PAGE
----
Judaica is Dying
Jenna Weissman Joselit’s recent column in The Forward “Why The Status of Judaica is Waning” wonders whether Judaica is now passé given that museums are turning away collections of intricately decorated menorahs and Kiddush cups, and invites readers to “re-engage with Judaica, if not on its own terms then as pieces of our past.” I would propose a third option: let’s also broaden our understanding of what Judaica is, who it is for, and where it is found.
Our ritual objects are not just pieces of the past, or merely Judaica. They serve as the foundation of culture and tradition, and a reminder of how Jews joined cultural conversations throughout history. As Joselit explains, Judaica’s early roots came from the need to prove to the world that Jews could also make intricate and technically complicated works of art. Today’s Jewish artists don’t need to prove their basic worth, and so have space to widen the conversation and create work that interprets Jewish ritual objects in fresh and surprising ways.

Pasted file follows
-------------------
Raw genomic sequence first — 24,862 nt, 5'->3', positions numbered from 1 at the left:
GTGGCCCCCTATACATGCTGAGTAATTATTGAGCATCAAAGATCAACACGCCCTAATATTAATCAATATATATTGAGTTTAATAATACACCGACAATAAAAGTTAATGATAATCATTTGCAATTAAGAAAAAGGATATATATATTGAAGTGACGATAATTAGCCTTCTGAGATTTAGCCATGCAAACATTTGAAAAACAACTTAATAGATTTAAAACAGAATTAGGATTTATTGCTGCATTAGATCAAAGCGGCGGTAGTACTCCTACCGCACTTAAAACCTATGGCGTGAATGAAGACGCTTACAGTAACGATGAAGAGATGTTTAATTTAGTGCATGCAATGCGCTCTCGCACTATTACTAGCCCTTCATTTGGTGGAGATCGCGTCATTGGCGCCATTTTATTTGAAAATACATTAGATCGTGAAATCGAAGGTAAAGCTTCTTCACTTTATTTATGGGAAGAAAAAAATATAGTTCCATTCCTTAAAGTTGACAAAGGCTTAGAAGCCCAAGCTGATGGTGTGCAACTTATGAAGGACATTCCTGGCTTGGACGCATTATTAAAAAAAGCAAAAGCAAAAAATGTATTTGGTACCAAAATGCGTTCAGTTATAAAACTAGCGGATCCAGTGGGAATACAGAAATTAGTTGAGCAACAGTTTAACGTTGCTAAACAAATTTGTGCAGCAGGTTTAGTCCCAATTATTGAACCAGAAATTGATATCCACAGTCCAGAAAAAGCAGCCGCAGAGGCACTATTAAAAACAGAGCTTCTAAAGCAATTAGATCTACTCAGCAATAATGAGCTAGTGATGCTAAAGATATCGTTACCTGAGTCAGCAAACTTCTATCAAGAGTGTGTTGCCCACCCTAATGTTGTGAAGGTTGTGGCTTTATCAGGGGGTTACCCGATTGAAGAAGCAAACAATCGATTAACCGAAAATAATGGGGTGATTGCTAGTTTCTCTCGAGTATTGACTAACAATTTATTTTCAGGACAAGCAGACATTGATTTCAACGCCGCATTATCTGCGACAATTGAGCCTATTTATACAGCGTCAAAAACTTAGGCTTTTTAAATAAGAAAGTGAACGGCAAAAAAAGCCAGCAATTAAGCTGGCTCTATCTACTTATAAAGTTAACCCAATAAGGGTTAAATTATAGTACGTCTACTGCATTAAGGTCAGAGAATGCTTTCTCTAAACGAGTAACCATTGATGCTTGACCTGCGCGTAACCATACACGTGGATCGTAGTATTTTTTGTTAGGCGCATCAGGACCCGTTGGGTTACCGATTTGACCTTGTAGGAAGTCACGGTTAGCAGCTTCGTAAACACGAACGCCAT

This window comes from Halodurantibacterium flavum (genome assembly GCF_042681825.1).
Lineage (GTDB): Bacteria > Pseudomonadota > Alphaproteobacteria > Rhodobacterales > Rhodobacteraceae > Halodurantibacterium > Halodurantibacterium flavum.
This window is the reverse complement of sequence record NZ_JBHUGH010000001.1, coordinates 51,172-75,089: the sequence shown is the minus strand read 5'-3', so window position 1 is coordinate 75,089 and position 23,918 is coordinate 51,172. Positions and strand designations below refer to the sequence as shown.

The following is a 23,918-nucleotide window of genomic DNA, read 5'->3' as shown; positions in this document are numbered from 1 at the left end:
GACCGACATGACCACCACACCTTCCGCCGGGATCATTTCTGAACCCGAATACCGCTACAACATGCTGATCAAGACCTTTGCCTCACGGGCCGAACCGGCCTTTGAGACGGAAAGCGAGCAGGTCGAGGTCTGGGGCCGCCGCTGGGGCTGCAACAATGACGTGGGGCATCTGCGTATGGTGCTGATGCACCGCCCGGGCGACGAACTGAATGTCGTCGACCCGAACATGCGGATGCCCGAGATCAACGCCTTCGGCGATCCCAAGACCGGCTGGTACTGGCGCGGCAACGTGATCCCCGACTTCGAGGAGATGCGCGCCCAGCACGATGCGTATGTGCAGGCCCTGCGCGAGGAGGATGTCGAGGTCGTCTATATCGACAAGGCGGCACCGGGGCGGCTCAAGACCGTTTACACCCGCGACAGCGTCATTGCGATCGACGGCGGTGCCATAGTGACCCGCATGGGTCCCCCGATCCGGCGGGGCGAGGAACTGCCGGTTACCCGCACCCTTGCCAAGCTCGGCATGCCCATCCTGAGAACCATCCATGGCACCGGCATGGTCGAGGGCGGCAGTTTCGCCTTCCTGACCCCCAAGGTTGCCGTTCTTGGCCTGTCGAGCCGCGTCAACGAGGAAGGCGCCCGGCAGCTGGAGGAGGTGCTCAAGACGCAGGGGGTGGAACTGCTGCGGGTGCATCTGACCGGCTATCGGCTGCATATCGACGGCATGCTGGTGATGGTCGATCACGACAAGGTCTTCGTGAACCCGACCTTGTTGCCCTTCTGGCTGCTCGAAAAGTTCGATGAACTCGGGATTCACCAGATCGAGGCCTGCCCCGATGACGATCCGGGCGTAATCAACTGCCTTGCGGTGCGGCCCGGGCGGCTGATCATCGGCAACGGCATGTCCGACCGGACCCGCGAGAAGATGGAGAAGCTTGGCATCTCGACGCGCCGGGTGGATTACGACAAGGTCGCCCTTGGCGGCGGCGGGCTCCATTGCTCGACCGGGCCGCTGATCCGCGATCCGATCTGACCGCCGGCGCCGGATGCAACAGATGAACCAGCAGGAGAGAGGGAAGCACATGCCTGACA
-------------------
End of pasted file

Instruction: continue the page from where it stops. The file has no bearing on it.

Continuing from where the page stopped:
The world of Judaica is facing the same questions the broader Jewish community is wrestling with: how do we stay relevant in a world where people have many options for how to engage with ritual and religion, and are actively choosing whether Judaism will play a meaningful part in their lives?
See the rest of this piece on the Mayyim Hayyim blog.